Inspiration for tiny living
January 18, 2015 3:42 PM   Subscribe

We're realizing that the only way our little family of three is going to ever own a place is if we buy something tiny - 900 square feet or less. I need some inspiration for a livable design though.

There are a few places in our price range and they are typically little bungalows that have 2 bedrooms, a dining room, living room, bathroom and kitchen (usually galley kitchen). I'm all about finding the different, unique and creative ways of making it work in such a small place - but need some inspiration. Any good blogs, websites, magazines etc that have design ideas for such small spaces? Think one step up from Ikea.
posted by Toddles to Home & Garden (25 answers total) 73 users marked this as a favorite
 
CB2 (by Crate & Barrel), West Elm (by Pottery Barn), and EQ3 are all furniture stores that target the smallish apartment dweller and can be a notch or so above Ikea in terms of quality.
posted by asphericalcow at 3:51 PM on January 18, 2015 [2 favorites]


Check out the Small Spaces category on Apartment Therapy.

There's also Tiny House Talk, which has a lot of cute pictures.
posted by dotgirl at 3:52 PM on January 18, 2015 [7 favorites]


If your issue is money than you are limited in what you can do to manage the space.

There are fantastic designs for small space but very few are affordable - hideaway beds and such that I covet.

What is big for us is management of stuff - I put extra shelves in the closets and cupboards. We use the space under the bed for storage. We radically downsized what we owned - less clothing - no books - and everything has somewhere it goes and when you are not using it - it goes there right away.

If we were still crunched for space I would raise our bed so we have more storage underneath (the space above beds is just wasted. I also might find something for under our couch.
posted by srboisvert at 4:01 PM on January 18, 2015 [2 favorites]


For inspiration, you might also like Dwell and Sunset magazines and their online sites. Sunset particularly has a lot of nice ideas on using outdoor gardens and patios to their best advantage.
posted by mochapickle at 4:02 PM on January 18, 2015


Pinterest is my primary resource for micro house inspiration. :)
posted by Hermione Granger at 4:11 PM on January 18, 2015 [3 favorites]


Perhaps more on the fun inspiration than strictly practical side, but I lost several hours to these links:

http://www.countryliving.com/homes/house-tours/small-house-movement
posted by DestinationUnknown at 4:45 PM on January 18, 2015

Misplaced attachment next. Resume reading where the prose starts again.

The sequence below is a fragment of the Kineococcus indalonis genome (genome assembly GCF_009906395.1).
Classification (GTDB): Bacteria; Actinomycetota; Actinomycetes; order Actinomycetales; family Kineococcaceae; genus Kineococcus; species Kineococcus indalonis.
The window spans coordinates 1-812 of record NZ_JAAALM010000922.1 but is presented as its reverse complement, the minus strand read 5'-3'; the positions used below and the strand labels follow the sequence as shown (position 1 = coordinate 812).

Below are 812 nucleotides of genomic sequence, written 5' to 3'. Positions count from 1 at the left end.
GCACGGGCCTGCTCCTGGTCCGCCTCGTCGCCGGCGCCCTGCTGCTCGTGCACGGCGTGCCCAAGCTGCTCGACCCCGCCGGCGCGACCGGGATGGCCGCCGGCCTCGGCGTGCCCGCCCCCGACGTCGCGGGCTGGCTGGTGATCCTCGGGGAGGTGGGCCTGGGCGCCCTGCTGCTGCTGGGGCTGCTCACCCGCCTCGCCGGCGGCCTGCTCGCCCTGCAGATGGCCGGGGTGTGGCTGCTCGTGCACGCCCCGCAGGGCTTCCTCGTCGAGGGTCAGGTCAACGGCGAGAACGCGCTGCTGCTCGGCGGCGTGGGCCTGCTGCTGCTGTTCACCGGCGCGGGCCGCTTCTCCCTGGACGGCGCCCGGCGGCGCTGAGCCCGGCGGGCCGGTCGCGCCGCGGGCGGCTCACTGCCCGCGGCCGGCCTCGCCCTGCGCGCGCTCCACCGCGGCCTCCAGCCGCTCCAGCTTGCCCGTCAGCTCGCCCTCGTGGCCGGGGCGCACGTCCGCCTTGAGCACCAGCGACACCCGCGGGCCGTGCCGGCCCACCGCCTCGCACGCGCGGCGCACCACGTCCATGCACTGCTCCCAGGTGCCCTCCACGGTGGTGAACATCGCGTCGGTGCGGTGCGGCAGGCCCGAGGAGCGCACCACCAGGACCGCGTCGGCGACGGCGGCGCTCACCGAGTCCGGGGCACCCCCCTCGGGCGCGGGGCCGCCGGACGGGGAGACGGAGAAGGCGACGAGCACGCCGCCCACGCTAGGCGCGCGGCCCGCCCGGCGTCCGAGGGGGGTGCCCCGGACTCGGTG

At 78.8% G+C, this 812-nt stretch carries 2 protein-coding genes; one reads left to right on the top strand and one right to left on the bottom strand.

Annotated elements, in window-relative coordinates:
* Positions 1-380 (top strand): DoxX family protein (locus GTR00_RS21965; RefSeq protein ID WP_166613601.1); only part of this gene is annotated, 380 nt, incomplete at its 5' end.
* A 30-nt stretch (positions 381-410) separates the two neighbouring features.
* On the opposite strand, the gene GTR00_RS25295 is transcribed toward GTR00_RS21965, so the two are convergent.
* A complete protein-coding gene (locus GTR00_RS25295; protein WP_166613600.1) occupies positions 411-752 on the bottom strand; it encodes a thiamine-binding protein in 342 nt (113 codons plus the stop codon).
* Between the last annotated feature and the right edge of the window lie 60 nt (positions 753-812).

Oh hey, I'm you! We bought a place this summer, 825 square feet and it's a challenge! The biggest thing that's helped us since discovering it, is this weird little japanese organzing book.

The big takeaway from it, is to make sure your stuff fits the house, not the other way around and you'll have more joy in your home.

Domaine is helpful for creative ideas for decorating, it doesn't tend to be recycled from elsewhere, all sizes of spaces, but tends to have small rooms that aren't so minimalist that there's no room for storage.

It's really doable! Don't be scared off.
posted by Sweetchrysanthemum at 5:32 PM on January 18, 2015 [7 favorites]


Shoebox dwelling. The author is a designer, so some things are a little design-y, but it's always inspirational.
posted by MrBobinski at 5:54 PM on January 18, 2015


Vertical storage; 7' + high bookshelves, and lots of outdoor activities.
posted by buzzman at 6:37 PM on January 18, 2015


Tons of books on the subject.
posted by brookeb at 7:00 PM on January 18, 2015


I have been living in a small 1950s house for 8 years. My most important suggestion to you, unless you are one of those people who only eats at restaurants, is to FIND THE BIGGEST KITCHEN YOU CAN within the constraints of your small-house budget, and avoid galleys if you can, or if you can't, find one with a pass-through-- find a kitchen that has an open view of the living room and / or dining room. I have a 1950s galley kitchen and I hate it so so so so much. The rest of my house being less than 1,000 sq ft is totally not a big deal; my biggest problem is finding wall space for bookshelves but aside from that it's fine; I just don't have a lot of unnecessary stuff. But oh, that kitchen. I'd gladly give up the dining room entirely, honestly, to have more space for the kitchen (but I can't even knock down a wall to accomplish that, because there are stairs in the way). When I go into my kitchen to cook I feel like I'm locked in a closet. I can't see my kid playing in the living room; I can't see my friends who have come over for dinner, etc. And you know how people congregate in a kitchen during casual parties? That is so impossible in my kitchen. It's super frustrating. Plus I have to be really careful about which appliances I buy-- I spent weeks searching for a fridge that would fit my old-fashioned space when my old one died on me; I had to choose between a blender and a stand mixer due to lack of counter space, I will NEVER own something so superfluous as a waffle iron, etc.